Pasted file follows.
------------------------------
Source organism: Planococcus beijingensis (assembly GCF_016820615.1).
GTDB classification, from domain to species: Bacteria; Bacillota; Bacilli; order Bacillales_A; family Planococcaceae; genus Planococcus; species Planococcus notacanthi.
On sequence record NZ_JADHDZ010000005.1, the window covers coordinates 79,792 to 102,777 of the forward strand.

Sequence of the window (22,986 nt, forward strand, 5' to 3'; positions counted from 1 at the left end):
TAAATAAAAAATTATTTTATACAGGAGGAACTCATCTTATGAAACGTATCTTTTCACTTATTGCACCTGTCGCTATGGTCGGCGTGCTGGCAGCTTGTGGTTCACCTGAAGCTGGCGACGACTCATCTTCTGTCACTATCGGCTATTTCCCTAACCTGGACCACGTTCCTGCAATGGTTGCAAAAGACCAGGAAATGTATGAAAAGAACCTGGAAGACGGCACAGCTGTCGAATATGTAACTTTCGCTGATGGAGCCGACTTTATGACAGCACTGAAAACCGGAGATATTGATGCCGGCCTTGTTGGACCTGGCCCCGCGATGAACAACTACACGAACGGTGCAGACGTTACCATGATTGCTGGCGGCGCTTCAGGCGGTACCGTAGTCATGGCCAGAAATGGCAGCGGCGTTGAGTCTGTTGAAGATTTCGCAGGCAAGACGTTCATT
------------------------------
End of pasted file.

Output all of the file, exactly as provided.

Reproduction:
Source organism: Planococcus beijingensis (assembly GCF_016820615.1).
GTDB classification, from domain to species: Bacteria; Bacillota; Bacilli; order Bacillales_A; family Planococcaceae; genus Planococcus; species Planococcus notacanthi.
On sequence record NZ_JADHDZ010000005.1, the window covers coordinates 79,792 to 102,777 of the forward strand.

Sequence of the window (22,986 nt, forward strand, 5' to 3'; positions counted from 1 at the left end):
TAAATAAAAAATTATTTTATACAGGAGGAACTCATCTTATGAAACGTATCTTTTCACTTATTGCACCTGTCGCTATGGTCGGCGTGCTGGCAGCTTGTGGTTCACCTGAAGCTGGCGACGACTCATCTTCTGTCACTATCGGCTATTTCCCTAACCTGGACCACGTTCCTGCAATGGTTGCAAAAGACCAGGAAATGTATGAAAAGAACCTGGAAGACGGCACAGCTGTCGAATATGTAACTTTCGCTGATGGAGCCGACTTTATGACAGCACTGAAAACCGGAGATATTGATGCCGGCCTTGTTGGACCTGGCCCCGCGATGAACAACTACACGAACGGTGCAGACGTTACCATGATTGCTGGCGGCGCTTCAGGCGGTACCGTAGTCATGGCCAGAAATGGCAGCGGCGTTGAGTCTGTTGAAGATTTCGCAGGCAAGACGTTCATT